The Obama administration has repeatedly trumpeted its plan to boost the average fuel economy of new cars and light trucks to 54.5 miles per gallon by the 2025 model year.
In a 2011 White House news release announcing an agreement with automakers to reach the goal, President Obama called it the “the single most important step we’ve ever taken as a nation to reduce our dependence on foreign oil.” By 2025, he said, average fuel economy “will nearly double to almost 55 miles per gallon.”
The deal will produce real mileage gains, and has been hailed by many environmentalists as a landmark advance in combating global warming. But there’s a catch: The 54.5 mpg number – often repeated in news stories – is a fiction. The Environmental Protection Agency estimates that real-world mileage for the average 2025 model will be 40 mpg. And some environmental advocates believe it will be as low as 37 mpg.
The big gap in the numbers exists because federal authorities essentially keep two sets of books. The set that produced the unrealistically high target is used to track compliance with U.S. auto emissions and fuel economy rules. But these figures exaggerate true mileage because they rely on outdated performance tests and give automakers credit for extra mpg for cutting greenhouse gas pollution from their vehicles.
The other set of government numbers is designed to help consumers shop for more fuel-efficient cars. This set consists of the EPA estimates posted on the window stickers of new cars, figures that come much closer to drivers’ real-world experience. For 2015, the real-world, or window sticker, average is expected to be about 26 mpg, versus nearly 34 mpg for the other government figure.
Daniel Becker, director of the Safe Climate Campaign, a Washington-based environmental advocacy group, said keeping varying sets of numbers is “stupid” and “bad policy.” He said it confuses policymakers and consumers alike, and eases pressure on the industry to boost fuel economy because people think the companies are doing better than they are.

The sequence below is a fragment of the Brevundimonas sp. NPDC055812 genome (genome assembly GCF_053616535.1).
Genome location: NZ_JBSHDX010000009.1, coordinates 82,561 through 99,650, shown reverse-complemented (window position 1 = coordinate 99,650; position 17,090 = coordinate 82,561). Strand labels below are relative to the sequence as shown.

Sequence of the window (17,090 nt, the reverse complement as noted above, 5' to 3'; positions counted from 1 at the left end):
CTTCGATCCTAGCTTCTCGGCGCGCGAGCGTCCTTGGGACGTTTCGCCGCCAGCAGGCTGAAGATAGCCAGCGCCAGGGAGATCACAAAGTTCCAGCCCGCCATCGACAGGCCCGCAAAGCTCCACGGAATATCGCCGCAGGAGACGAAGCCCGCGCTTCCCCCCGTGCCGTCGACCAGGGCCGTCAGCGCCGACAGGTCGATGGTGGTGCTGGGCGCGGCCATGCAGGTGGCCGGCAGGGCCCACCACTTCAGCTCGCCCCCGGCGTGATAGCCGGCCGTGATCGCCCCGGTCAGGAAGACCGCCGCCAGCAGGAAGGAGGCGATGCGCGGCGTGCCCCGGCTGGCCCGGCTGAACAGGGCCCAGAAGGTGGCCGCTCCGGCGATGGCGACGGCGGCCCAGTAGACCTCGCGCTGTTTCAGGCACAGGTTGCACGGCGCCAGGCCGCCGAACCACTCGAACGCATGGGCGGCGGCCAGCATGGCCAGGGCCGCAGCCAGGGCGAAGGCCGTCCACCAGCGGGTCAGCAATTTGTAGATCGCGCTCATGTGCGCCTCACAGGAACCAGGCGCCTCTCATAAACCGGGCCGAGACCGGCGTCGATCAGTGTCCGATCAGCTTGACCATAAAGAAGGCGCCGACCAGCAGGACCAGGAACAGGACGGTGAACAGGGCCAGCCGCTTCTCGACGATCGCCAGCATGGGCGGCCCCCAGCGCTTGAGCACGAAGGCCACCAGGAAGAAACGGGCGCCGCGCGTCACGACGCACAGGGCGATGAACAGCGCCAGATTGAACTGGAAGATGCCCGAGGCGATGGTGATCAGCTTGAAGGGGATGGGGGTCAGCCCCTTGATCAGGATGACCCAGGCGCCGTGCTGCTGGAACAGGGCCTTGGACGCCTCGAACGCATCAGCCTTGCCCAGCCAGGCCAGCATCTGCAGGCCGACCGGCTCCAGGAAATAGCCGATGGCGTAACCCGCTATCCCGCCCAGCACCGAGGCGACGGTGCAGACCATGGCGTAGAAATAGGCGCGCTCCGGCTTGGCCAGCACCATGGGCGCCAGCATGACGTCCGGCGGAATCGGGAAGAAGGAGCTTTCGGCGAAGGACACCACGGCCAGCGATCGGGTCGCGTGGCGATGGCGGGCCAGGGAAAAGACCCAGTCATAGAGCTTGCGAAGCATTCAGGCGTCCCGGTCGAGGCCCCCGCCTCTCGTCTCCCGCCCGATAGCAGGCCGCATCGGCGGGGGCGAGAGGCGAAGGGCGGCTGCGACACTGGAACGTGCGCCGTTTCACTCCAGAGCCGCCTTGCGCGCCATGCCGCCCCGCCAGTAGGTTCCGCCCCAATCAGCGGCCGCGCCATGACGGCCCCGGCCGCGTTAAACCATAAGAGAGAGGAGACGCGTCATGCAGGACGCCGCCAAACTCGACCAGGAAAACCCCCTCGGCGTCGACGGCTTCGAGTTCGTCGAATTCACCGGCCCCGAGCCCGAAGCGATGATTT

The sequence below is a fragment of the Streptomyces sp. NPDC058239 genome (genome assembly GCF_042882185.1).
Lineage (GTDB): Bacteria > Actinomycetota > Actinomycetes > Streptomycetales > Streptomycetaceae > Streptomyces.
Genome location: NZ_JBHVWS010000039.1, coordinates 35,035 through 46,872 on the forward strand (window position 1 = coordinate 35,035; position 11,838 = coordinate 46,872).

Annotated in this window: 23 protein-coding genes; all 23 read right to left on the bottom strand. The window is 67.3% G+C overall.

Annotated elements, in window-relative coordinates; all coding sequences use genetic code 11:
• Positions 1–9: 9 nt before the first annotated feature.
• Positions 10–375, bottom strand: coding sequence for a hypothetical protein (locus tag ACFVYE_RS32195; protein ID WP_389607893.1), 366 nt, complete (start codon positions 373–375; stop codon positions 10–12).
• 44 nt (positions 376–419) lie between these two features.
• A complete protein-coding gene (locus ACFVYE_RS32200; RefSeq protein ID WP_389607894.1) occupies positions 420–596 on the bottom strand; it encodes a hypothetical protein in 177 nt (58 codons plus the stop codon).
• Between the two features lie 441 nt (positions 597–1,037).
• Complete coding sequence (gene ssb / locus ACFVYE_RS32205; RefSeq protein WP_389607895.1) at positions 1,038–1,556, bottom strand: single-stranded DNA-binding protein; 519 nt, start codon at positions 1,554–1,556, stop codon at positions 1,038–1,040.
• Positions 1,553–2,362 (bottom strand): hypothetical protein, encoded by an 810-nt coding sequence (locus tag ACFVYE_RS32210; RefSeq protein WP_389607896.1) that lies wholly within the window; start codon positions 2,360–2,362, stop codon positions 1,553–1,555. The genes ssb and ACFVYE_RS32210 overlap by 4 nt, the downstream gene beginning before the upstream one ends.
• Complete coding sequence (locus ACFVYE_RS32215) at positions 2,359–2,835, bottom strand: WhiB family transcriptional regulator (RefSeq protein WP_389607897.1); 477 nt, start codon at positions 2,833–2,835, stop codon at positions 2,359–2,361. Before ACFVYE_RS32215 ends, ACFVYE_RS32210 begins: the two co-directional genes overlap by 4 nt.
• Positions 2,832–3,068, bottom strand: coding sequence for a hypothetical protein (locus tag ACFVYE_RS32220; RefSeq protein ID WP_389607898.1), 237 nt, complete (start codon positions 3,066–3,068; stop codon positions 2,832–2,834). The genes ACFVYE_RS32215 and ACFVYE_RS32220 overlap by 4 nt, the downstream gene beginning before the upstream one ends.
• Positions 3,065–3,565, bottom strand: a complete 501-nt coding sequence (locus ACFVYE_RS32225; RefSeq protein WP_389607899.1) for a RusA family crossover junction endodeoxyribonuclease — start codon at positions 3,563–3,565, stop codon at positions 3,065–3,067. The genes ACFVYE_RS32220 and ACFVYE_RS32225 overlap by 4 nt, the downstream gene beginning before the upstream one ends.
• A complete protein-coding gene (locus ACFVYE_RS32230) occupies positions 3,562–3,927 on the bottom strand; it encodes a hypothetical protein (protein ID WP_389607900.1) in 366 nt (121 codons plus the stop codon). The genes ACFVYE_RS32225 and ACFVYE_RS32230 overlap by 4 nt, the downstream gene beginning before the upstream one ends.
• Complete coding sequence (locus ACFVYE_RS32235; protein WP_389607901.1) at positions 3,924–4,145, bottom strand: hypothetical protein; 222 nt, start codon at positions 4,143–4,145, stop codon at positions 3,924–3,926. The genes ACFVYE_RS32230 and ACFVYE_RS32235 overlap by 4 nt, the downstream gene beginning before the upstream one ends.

Recent reports say the auto industry already is preparing a lobbying push to relax the 2025 target.
Federal officials say they don’t consider the differing sets of numbers a major issue. Jeff Alson, a senior engineer in the EPA office of transportation and air quality in Ann Arbor, Mich., said agency engineers “do need to keep in mind” which type of numbers they are working with. But, he added, “The good news is, it’s all pretty invisible to most consumers.”
Wade Newton, a spokesman for the trade group Alliance of Automobile Manufacturers, said in an email, “Automakers work very hard to make sure consumers understand the fuel economy range a vehicle will get – you’ll often see it all over advertising and it’s clearly on the vehicle label.”
Even though the window sticker numbers are the most accurate government figures, they also can be deceptive because some automakers have stretched the truth.
That sort of number-fudging was highlighted in November when South Korean automakers Hyundai and Kia reached a record settlement with the federal government. The sister companies agreed to pay more than $300 million in penalties to resolve civil charges that they inflated fuel economy figures.